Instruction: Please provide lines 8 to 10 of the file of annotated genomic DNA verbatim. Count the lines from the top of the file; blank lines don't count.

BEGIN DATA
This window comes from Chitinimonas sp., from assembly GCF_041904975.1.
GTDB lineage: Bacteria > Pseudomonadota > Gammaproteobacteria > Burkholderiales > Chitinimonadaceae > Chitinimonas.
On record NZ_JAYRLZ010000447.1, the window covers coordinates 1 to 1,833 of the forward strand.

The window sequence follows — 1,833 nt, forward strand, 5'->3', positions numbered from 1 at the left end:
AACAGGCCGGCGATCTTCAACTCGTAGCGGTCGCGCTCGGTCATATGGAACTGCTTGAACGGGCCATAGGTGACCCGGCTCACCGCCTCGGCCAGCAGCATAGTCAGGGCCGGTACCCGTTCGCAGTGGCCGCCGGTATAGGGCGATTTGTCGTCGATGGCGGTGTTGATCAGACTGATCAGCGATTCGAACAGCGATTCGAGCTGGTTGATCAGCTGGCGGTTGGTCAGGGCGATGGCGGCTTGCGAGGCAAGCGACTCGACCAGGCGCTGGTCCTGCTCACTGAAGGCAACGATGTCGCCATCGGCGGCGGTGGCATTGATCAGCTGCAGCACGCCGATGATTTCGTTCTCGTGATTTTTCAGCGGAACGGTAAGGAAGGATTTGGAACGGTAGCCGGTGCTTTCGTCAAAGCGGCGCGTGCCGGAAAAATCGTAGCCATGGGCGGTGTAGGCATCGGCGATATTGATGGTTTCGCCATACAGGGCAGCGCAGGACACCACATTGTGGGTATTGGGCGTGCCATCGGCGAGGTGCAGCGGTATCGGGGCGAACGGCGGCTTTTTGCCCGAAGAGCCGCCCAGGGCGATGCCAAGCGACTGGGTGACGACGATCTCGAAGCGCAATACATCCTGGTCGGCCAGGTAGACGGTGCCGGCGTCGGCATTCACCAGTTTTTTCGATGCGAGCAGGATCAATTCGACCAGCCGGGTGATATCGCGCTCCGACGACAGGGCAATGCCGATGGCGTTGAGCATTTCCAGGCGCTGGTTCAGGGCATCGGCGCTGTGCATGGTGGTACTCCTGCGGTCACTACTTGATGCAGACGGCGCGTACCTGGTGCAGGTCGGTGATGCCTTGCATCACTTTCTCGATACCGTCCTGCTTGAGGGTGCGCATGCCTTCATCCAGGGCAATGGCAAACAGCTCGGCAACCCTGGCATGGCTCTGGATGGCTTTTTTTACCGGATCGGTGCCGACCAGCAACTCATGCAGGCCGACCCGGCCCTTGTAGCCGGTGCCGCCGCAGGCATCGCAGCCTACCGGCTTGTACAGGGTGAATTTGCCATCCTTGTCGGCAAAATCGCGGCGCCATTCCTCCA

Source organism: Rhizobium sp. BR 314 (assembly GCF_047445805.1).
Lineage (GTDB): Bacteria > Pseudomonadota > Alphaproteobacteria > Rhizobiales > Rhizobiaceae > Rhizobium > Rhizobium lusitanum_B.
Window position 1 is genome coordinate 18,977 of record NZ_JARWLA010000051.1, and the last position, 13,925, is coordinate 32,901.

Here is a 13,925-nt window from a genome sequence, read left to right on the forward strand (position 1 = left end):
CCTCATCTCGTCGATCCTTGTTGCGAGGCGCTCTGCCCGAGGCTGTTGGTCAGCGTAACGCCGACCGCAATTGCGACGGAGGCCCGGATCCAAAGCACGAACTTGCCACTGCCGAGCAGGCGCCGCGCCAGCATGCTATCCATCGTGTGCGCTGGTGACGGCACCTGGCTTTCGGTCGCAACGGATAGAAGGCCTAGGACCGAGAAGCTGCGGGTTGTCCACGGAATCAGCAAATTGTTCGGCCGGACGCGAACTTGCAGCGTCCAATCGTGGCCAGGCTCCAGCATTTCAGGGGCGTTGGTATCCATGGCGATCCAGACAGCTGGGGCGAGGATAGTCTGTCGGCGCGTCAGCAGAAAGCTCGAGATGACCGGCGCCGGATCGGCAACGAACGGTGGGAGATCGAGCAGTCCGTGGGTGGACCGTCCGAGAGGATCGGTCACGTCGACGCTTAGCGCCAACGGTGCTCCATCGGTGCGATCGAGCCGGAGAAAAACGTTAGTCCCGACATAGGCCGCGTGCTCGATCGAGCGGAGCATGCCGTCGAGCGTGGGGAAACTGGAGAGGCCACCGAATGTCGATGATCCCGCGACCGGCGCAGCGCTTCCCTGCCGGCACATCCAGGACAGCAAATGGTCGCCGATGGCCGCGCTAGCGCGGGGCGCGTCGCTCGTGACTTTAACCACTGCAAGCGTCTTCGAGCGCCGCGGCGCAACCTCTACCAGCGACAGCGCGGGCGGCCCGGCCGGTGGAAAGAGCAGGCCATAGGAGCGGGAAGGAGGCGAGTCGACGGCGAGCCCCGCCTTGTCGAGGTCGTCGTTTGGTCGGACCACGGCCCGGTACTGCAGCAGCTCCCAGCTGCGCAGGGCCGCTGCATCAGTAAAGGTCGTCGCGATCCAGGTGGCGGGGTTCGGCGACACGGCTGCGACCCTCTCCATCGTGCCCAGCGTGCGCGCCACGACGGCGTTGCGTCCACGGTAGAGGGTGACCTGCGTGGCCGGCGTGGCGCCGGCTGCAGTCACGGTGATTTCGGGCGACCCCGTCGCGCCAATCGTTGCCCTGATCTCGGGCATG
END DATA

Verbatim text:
Window position 1 is genome coordinate 18,977 of record NZ_JARWLA010000051.1, and the last position, 13,925, is coordinate 32,901.

Here is a 13,925-nt window from a genome sequence, read left to right on the forward strand (position 1 = left end):
CCTCATCTCGTCGATCCTTGTTGCGAGGCGCTCTGCCCGAGGCTGTTGGTCAGCGTAACGCCGACCGCAATTGCGACGGAGGCCCGGATCCAAAGCACGAACTTGCCACTGCCGAGCAGGCGCCGCGCCAGCATGCTATCCATCGTGTGCGCTGGTGACGGCACCTGGCTTTCGGTCGCAACGGATAGAAGGCCTAGGACCGAGAAGCTGCGGGTTGTCCACGGAATCAGCAAATTGTTCGGCCGGACGCGAACTTGCAGCGTCCAATCGTGGCCAGGCTCCAGCATTTCAGGGGCGTTGGTATCCATGGCGATCCAGACAGCTGGGGCGAGGATAGTCTGTCGGCGCGTCAGCAGAAAGCTCGAGATGACCGGCGCCGGATCGGCAACGAACGGTGGGAGATCGAGCAGTCCGTGGGTGGACCGTCCGAGAGGATCGGTCACGTCGACGCTTAGCGCCAACGGTGCTCCATCGGTGCGATCGAGCCGGAGAAAAACGTTAGTCCCGACATAGGCCGCGTGCTCGATCGAGCGGAGCATGCCGTCGAGCGTGGGGAAACTGGAGAGGCCACCGAATGTCGATGATCCCGCGACCGGCGCAGCGCTTCCCTGCCGGCACATCCAGGACAGCAAATGGTCGCCGATGGCCGCGCTAGCGCGGGGCGCGTCGCTCGTGACTTTAACCACTGCAAGCGTCTTCGAGCGCCGCGGCGCAACCTCTACCAGCGACAGCGCGGGCGGCCCGGCCGGTGGAAAGAGCAGGCCATAGGAGCGGGAAGGAGGCGAGTCGACGGCGAGCCCCGCCTTGTCGAGGTCGTCGTTTGGTCGGACCACGGCCCGGTACTGCAGCAGCTCCCAGCTGCGCAGGGCCGCTGCATCAGTAAAGGTCGTCGCGATCCAGGTGGCGGGGTTCGGCGACACGGCTGCGACCCTCTCCATCGTGCCCAGCGTGCGCGCCACGACGGCGTTGCGTCCACGGTAGAGGGTGACCTGCGTGGCCGGCGTGGCGCCGGCTGCAGTCACGGTGATTTCGGGCGACCCCGTCGCGCCAATCGTTGCCCTGATCTCGGGCATG